The creation of a separate State-owned transmission entity, as part of the restructuring of Eskom into three separate entities responsible for generation, transmission and distribution, has been held up by President Cyril Ramaphosa as key to promoting the purchase of the lowest-cost electricity for businesses and households.
In his weekly newsletter, which is dedicated to the reforms under way across State-owned enterprise (SOEs), the President said that the transmission company, which is schedule for establishment by year-end as the Independent System and Market Operator (ITSMO), would be able to purchase power from a broader range of providers, both private and public.
“This will improve transparency, increase competitiveness and promote the purchase of the lowest-cost electricity,” Ramaphosa wrote, adding that it should also facilitate more reliable supply.
The separation of the vertically integrated utility into three separate entities, under Eskom Holdings, is informed by the policy changes outlined in the ‘Roadmap for the Reform of Eskom in a Changing Energy Supply Industry’, published by the Department of Public Enterprises in 2019.
Under the current schedule, the ITSMO will be established by the end of December, with the legal separation of the generation and distribution entities to follow by December 2022.
Eskom CEO Andre de Ruyter has stressed, however, that the formation of the ITSMO by year-end is subject to it obtaining certain regulatory and legislative approvals that are outside Eskom’s direct control.
De Ruyter has also underlined the importance of the ITSMO to the sustainability of South Africa’s currently failing electricity supply industry, describing the catalyst for enabling significant additional private-sector investment in generation capacity.
Such capacity would help bridge the current shortfall of at least 5 000 MW and facilitate a “future that is cleaner and greener” by investing in low- or no-carbon generation plants to meet demand and replace Eskom’s aged and increasingly unstable and polluting coal fleet.
Ramaphosa highlighted that the country’s renewable energy independent power producers programme had already secured significant private investment in energy generation and that further private investment would be stimulated by the raising of the licensing exemption for embedded generation from 1 MW to 100 MW.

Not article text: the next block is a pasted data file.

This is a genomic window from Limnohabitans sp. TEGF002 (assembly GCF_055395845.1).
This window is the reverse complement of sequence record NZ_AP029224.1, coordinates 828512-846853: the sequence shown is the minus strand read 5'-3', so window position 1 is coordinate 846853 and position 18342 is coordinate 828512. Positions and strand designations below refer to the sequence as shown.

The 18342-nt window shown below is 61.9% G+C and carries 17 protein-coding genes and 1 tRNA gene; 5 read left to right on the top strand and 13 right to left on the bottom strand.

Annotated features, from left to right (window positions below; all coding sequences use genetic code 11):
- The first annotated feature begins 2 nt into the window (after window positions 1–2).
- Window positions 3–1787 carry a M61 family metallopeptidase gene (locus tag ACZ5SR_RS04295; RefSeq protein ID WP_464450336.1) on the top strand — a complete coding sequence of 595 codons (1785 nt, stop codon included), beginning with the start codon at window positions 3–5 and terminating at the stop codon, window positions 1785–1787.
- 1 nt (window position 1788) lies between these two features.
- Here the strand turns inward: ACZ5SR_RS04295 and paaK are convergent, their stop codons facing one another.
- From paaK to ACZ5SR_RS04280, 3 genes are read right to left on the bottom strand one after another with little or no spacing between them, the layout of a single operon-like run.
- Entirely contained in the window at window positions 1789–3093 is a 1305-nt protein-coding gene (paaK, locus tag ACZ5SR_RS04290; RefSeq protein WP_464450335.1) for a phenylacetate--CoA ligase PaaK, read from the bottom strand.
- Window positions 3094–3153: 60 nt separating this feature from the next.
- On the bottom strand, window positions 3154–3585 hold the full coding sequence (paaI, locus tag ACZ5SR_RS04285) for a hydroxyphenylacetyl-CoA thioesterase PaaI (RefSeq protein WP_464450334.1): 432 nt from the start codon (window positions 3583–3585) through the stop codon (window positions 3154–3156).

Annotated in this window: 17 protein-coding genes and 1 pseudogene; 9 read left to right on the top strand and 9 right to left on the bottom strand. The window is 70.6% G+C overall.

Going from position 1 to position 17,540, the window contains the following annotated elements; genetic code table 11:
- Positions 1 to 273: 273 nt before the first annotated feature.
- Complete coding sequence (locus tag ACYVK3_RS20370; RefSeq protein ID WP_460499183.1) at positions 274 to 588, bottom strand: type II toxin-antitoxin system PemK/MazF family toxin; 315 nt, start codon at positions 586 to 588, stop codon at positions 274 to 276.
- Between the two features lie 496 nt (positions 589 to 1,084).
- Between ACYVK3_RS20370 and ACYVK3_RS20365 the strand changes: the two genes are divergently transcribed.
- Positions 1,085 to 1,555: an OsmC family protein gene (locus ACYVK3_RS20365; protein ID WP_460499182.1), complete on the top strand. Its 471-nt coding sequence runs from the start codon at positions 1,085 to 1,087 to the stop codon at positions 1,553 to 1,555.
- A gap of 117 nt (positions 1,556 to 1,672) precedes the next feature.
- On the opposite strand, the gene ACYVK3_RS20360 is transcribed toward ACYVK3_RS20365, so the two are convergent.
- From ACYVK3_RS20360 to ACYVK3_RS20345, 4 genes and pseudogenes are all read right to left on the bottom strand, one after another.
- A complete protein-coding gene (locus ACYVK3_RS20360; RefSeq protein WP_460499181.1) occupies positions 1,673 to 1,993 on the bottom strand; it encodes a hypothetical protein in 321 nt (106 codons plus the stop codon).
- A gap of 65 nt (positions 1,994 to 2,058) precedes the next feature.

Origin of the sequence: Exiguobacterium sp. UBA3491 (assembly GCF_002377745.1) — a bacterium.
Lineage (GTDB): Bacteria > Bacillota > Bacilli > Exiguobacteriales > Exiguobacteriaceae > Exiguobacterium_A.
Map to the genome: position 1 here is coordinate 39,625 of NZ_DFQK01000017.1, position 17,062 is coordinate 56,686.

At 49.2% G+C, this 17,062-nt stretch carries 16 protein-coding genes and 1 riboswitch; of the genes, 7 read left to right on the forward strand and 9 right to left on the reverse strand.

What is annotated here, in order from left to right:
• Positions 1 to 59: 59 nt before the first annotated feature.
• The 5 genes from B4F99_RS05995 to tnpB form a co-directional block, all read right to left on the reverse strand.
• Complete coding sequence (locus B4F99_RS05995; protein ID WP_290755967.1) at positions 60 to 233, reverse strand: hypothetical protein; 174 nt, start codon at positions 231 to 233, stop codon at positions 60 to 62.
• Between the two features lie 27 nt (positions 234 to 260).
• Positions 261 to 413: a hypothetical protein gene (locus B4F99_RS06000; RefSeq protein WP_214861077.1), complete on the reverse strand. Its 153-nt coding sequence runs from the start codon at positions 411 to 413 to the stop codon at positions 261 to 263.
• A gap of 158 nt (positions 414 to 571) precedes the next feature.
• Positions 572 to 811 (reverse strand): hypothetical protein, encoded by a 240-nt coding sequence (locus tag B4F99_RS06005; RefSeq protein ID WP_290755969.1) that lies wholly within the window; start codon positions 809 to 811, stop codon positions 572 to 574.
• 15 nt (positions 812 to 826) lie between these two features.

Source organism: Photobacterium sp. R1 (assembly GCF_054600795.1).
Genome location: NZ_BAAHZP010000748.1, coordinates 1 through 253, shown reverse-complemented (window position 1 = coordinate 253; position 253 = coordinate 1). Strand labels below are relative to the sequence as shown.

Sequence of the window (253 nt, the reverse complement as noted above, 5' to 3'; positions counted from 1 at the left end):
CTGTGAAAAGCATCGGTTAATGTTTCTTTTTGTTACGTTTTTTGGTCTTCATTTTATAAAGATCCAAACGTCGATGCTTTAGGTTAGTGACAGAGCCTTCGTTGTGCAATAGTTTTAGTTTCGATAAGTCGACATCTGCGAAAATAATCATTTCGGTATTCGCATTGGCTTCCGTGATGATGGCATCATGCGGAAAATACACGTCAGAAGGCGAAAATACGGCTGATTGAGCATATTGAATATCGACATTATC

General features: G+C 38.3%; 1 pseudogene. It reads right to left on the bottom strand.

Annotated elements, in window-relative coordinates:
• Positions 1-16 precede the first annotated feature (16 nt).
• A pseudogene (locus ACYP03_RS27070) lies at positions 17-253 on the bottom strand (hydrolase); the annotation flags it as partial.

“This is vital at a time when the country is suffering from severe and sustained electricity shortages and where neither Eskom nor the State is able to invest in new generation capacity,” Ramaphosa wrote.
He added that the reforms would also give Eskom the space to address its financial and operational challenges.
“They provide a clear path towards a more efficient, financially sustainable state-owned utility that is able to provide cheaper, cleaner energy to all South Africans.”
Likewise, Ramaphosa argued that the long-delayed establishment of the National Ports Authority as an independent subsidiary of Transnet, in line with the National Ports Act of 2005, would support the upgrading of infrastructure and lower the cost of logistics.
Establishing the National Ports Authority as a subsidiary with its own board would mean that revenues generated by the ports could be used to replace old equipment and upgrade the ports, and ensure the equal treatment of all terminal operators, whether public or private.
“This will make our ports more efficient and our exports more competitive, and benefit the entire economy. For the ordinary consumer, it will mean reduced prices in the long term for many of our goods. For our exporters, it will mean greater competitiveness in global markets.”
Ramaphosa stressed, too, that government did not need to continue to own SOEs, which have become known for corruption and mismanagement, “simply for the sake of it, or because this is what the democratic government inherited from the apartheid State.
Rather, continued State ownership should be informed by the need for the effective functioning of key network industries, such as energy and ports, and by the need to ensure that the basic needs of all South Africans were met, particularly the poor.
“We firmly believe that public ownership is necessary in critical sectors of the economy and that the country needs robust SOEs that are able to drive economic growth and transformation.”
He dismissed concerns that the reforms would diminish the importance or reduce the value of SOEs.
“In fact, the contrary is true.
“These reforms will ensure that while strategic infrastructure remains firmly in State hands, our SOEs will become more efficient and the industries they support will become more competitive.
“Equally, these reforms are important to ensure that SOEs implement their broader developmental mandates to support all citizens and the economy.”